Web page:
JWs and other high control groups attract the 'weak', the 'gullible', and the 'lazy'. This does not mean that all of those terms apply to all JWs. But usually, at least one does. It also does not mean such people are inherently or permanently 'weak', 'gullible' or 'lazy'. Unfortunately, being born in to such groups tends to produce people who are weak, gullible and/or lazy.
The 'weak' lack the confidence to leave even if they may suspect problems with the organisation and its teachings. They are generally either born in, or become a member during some period of hardship. Depending on individual circumstances, such as not having any family outside - maybe not knowing anyone at all outside the organisation - even people who are relatively confident may still fall into this 'weak' category, because the difficulty in leaving is usually considerable. If they develop sufficient confidence to leave, they are the least likely to join another religion on the 'rebound'. If they are otherwise 'disfellowshipped' for some 'sin' (other than 'apostacy') they may try to return if an alternative social network cannot be established.
The 'lazy' find it easy to be involved with high control groups because they don't need to think for themselves. Many 'lazy' JWs are only intellectually lazy. They may be born in, or may join the organisation because their lives lack 'purpose', or because they are lonely and the congregation provides an 'instant social circle'. They tend to 'coast' in 'the truth', but may make 'advancement' as a 'ministerial servant', an 'elder' or higher if 'encouraged', particularly if it is the path of least resistance. If they do decide to leave but still lack motivation, they will probably seek out another group that provides a guiding framework, but dissatisfaction with JWs may cause them to seek out a more mainstream belief system. If they are disfellowshipped, they may try to return, but will probably become involved with another group instead.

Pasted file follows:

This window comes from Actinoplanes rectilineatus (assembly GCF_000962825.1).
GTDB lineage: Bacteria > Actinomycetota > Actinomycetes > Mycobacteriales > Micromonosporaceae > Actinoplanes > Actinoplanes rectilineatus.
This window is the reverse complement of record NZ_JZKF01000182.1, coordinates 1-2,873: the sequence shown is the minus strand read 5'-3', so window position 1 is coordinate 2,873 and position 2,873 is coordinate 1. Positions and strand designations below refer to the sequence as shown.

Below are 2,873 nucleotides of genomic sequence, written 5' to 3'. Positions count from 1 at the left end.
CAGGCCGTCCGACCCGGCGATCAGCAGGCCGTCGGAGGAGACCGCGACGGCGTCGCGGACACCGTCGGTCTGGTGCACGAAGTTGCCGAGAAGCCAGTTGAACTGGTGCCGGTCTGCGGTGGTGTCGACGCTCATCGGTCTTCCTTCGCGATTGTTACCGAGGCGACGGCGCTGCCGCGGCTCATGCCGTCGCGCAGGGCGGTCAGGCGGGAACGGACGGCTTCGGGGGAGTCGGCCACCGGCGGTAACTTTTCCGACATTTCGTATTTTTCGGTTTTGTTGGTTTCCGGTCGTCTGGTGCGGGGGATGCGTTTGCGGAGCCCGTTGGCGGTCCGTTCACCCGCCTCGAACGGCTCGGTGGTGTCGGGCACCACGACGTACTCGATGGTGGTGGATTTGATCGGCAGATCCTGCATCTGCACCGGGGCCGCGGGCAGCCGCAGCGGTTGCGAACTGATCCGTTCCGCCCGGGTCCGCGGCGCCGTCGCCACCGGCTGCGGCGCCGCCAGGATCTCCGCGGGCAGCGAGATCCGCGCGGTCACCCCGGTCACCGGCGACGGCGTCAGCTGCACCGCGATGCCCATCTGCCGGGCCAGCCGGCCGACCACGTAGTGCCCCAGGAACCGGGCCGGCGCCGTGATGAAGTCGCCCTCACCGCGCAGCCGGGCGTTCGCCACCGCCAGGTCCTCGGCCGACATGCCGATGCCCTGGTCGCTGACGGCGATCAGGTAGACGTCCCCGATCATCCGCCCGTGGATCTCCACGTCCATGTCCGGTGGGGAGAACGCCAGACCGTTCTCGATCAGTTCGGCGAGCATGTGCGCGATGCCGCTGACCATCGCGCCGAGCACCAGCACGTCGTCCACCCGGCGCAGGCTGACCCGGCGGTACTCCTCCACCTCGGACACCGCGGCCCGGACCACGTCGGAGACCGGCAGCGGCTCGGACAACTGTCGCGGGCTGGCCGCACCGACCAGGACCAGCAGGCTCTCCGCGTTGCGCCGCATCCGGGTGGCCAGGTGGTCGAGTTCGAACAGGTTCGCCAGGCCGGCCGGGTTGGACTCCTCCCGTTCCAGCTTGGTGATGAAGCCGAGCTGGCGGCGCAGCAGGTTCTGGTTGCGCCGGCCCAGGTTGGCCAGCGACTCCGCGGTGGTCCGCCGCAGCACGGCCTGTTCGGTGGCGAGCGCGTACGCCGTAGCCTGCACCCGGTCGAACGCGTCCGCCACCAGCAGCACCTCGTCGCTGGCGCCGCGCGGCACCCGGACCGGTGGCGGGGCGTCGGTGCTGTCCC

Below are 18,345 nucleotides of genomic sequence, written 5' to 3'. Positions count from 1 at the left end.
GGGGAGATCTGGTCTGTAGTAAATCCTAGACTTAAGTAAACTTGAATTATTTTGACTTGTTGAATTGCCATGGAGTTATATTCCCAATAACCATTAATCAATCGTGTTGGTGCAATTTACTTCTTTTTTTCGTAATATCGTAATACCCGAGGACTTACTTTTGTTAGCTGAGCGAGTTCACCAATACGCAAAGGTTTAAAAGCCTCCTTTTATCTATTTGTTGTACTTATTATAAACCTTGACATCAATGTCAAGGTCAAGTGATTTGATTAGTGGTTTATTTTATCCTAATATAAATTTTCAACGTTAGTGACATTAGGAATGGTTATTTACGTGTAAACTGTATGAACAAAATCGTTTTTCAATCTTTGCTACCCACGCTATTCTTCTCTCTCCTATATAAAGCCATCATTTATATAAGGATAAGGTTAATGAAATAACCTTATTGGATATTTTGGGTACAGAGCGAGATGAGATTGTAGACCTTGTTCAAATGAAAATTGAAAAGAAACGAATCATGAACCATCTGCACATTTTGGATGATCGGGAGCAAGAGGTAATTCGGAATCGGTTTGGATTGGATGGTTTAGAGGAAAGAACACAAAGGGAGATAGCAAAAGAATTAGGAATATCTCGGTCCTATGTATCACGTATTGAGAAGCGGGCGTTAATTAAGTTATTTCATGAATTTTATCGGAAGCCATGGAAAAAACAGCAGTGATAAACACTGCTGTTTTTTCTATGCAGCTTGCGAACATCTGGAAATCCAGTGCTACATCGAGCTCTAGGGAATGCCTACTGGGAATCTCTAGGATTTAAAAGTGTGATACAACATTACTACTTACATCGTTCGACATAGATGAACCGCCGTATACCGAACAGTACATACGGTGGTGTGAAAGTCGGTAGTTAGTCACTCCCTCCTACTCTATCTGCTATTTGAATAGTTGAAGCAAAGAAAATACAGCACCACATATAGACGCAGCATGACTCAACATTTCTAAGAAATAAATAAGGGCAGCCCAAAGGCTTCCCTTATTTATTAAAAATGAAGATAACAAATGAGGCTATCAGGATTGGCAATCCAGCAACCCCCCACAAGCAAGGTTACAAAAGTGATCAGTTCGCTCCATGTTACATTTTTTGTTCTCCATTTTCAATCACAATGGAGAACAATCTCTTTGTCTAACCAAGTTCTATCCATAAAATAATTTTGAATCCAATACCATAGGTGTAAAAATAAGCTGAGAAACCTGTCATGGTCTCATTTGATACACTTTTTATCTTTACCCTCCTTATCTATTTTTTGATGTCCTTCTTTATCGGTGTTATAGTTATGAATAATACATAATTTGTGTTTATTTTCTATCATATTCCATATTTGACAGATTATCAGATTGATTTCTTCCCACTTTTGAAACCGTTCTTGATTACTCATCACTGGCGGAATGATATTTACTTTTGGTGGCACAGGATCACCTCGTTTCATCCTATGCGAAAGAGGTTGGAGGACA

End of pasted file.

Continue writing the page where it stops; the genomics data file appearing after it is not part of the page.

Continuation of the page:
The happiest of JWs generally fall into the 'gullible' category. They are usually born in, and others join as a result of extended contact with a JW schoolfriend or colleague. They genuinely believe they have 'the truth', and are extremely resistant to information not sanctioned by the organisation. Many in this category will never think of leaving. They are most prone to superstition, particularly in relation to a 'hope for the dead'. If problems about a particular incident or doctrine do get through, it may be 'a long way to fall', which may result in significant depression or unpredictable behaviour. If they do leave for doctrinal reasons but do not break free from the 'gullible' persona, they are the most likely category to seek out another ultimate 'truth' on the 'rebound', and some may even start their own group. If they are 'disfellowshipped' for some other 'sin' they are the most likely category to try to return.